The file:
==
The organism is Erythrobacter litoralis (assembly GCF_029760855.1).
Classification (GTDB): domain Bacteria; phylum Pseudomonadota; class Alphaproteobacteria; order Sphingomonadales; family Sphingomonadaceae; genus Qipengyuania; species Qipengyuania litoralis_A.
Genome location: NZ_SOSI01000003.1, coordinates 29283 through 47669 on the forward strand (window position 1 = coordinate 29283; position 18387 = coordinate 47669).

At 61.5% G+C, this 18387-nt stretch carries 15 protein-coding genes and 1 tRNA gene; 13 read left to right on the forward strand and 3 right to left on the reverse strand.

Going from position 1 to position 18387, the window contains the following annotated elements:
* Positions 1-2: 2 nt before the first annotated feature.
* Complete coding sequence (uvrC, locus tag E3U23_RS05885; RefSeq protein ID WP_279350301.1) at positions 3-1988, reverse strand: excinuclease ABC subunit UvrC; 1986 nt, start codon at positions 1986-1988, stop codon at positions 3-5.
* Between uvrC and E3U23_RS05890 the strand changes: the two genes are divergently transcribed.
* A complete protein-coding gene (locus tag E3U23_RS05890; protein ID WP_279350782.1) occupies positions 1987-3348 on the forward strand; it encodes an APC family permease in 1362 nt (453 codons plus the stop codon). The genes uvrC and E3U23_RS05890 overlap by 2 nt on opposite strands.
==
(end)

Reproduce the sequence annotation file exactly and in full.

The organism is Erythrobacter litoralis (assembly GCF_029760855.1).
Classification (GTDB): domain Bacteria; phylum Pseudomonadota; class Alphaproteobacteria; order Sphingomonadales; family Sphingomonadaceae; genus Qipengyuania; species Qipengyuania litoralis_A.
Genome location: NZ_SOSI01000003.1, coordinates 29283 through 47669 on the forward strand (window position 1 = coordinate 29283; position 18387 = coordinate 47669).

At 61.5% G+C, this 18387-nt stretch carries 15 protein-coding genes and 1 tRNA gene; 13 read left to right on the forward strand and 3 right to left on the reverse strand.

Going from position 1 to position 18387, the window contains the following annotated elements:
* Positions 1-2: 2 nt before the first annotated feature.
* Complete coding sequence (uvrC, locus tag E3U23_RS05885; RefSeq protein ID WP_279350301.1) at positions 3-1988, reverse strand: excinuclease ABC subunit UvrC; 1986 nt, start codon at positions 1986-1988, stop codon at positions 3-5.
* Between uvrC and E3U23_RS05890 the strand changes: the two genes are divergently transcribed.
* A complete protein-coding gene (locus tag E3U23_RS05890; protein ID WP_279350782.1) occupies positions 1987-3348 on the forward strand; it encodes an APC family permease in 1362 nt (453 codons plus the stop codon). The genes uvrC and E3U23_RS05890 overlap by 2 nt on opposite strands.